What makes someone an amazing business leader? Profits? Enthusiastic employees? The long-term sustainability of their company? A game changing vision? We feel that someone like Steve Jobs or Warren Buffet is a leader to emulate, but why? What differentiates them from your average CEO or tech entrepreneur? There is no end of best-selling books that purport to hold the secret to being a “Level 5” leader, but can such a thing truly be learned? More importantly, what are the norms and values that underlay leadership success? How do we judge leaders and what does this judgment convey about what we value? When we say that a CEO’s responsibility is first and foremost to his shareholders, what does that mean about the purpose of business? What is social responsibility? Does a business leader have one set of values at work and another in the rest of her life?

This course seeks to examine the norms and values that undergird models of excellence in business leadership through critical reading of contemporary books on leadership. We will read selections from these works in conversation with classical theories on leadership—from Machiavelli to Churchill—in order to analyze the unstated assumptions behind them. Has excellence in leadership remained the same through the centuries? If not, how have things changed? Pedagogically, the course stands committed to active learning and developing skills through integrating the course material with the student’s world. Thus, we will emphasize weekly critical-thinking assignments over traditional reading. Individual engagement with texts will of course be a part of the course, but the emphasis will be placed on quality of engagement over quantity of pages read. The course will also have a strong written and oral communication component. Clear communication represents clear thinking, and students must develop their ability to make a strong argument and communicate it effectively to those around them.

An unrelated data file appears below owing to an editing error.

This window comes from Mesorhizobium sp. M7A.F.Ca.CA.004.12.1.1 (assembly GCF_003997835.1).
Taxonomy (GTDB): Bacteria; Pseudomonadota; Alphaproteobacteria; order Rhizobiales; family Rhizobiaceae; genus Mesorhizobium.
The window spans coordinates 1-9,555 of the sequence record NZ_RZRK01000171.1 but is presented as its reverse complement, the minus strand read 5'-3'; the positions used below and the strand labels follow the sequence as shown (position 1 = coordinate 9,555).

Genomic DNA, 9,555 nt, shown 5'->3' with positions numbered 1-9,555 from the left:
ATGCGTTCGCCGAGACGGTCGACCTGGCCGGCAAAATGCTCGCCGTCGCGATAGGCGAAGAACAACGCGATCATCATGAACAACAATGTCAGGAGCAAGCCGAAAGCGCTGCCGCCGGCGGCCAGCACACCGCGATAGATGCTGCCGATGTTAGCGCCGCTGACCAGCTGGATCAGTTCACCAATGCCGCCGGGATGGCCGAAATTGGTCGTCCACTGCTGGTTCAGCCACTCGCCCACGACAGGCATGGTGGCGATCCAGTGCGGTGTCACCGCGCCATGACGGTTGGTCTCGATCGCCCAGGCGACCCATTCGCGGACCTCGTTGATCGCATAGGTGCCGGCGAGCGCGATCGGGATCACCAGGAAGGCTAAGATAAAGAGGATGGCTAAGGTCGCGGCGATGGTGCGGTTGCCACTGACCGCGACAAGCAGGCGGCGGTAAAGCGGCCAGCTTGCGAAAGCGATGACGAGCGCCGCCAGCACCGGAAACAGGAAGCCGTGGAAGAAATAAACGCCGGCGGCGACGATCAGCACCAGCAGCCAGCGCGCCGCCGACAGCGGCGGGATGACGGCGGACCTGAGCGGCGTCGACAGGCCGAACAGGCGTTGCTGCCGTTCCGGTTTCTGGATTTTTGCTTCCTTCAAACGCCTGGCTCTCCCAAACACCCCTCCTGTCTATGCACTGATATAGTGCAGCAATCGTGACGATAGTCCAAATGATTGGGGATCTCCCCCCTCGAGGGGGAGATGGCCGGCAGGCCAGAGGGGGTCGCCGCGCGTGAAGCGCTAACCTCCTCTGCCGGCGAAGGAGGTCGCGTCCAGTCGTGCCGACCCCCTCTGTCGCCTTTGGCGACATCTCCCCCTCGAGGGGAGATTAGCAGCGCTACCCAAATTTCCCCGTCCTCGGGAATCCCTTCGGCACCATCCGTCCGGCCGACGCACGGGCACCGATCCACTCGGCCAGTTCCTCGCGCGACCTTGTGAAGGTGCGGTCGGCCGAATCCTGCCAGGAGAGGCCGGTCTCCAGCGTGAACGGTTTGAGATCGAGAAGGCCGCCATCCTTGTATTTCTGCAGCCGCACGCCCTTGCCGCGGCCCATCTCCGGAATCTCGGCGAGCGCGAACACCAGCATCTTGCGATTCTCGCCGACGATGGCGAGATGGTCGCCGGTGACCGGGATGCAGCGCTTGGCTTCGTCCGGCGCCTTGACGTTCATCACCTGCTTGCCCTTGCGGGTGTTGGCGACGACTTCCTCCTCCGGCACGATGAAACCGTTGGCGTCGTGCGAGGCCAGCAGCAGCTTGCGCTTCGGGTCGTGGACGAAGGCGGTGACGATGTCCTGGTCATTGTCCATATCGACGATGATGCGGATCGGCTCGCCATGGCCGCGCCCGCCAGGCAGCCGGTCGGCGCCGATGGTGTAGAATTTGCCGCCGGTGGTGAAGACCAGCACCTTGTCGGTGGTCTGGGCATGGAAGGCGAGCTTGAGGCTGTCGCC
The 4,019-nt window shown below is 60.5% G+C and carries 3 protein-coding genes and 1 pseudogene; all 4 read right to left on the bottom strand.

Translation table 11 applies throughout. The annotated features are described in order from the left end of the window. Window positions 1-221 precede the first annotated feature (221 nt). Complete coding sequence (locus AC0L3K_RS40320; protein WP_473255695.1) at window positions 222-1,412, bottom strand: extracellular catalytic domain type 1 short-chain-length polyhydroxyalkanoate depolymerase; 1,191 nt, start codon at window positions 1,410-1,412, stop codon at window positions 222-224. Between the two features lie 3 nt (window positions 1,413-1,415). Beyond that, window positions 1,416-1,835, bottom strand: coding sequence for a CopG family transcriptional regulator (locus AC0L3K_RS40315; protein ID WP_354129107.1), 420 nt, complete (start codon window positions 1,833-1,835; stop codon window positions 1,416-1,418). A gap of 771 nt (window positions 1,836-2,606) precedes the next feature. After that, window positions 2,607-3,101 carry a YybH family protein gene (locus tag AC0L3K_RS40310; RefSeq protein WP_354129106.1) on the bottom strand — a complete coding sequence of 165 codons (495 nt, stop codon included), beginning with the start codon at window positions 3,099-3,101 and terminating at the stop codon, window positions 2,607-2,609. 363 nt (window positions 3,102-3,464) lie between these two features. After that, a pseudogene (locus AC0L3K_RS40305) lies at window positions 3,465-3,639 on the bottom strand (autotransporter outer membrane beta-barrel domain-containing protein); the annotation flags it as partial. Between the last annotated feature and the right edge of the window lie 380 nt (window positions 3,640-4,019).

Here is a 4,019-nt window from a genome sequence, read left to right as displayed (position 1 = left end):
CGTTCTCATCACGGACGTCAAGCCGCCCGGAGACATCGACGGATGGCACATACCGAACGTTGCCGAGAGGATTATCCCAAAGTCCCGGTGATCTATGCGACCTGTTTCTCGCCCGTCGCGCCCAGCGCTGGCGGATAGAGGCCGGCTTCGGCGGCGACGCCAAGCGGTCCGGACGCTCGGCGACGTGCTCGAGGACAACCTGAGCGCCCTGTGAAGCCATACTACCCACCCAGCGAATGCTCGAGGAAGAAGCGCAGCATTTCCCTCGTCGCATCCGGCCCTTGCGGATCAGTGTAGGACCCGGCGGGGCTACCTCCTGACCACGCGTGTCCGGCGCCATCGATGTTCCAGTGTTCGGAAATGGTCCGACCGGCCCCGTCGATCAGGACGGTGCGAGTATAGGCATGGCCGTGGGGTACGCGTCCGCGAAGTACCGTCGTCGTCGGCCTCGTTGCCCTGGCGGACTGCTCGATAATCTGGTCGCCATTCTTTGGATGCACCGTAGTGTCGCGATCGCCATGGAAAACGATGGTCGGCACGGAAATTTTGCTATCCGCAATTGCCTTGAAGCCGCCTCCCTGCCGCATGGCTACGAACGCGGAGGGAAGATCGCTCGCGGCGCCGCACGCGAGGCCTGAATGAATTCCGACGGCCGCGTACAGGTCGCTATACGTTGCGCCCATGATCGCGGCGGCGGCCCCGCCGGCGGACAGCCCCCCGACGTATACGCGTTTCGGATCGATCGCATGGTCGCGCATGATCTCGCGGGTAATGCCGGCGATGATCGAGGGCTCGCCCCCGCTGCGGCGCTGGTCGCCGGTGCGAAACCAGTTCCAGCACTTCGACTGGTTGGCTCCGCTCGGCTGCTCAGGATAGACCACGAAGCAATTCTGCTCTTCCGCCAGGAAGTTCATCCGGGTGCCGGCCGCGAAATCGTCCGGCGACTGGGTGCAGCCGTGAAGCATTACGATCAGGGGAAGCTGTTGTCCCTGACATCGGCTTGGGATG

Access to Course Syllabus

Instructor
Tara M. Dankel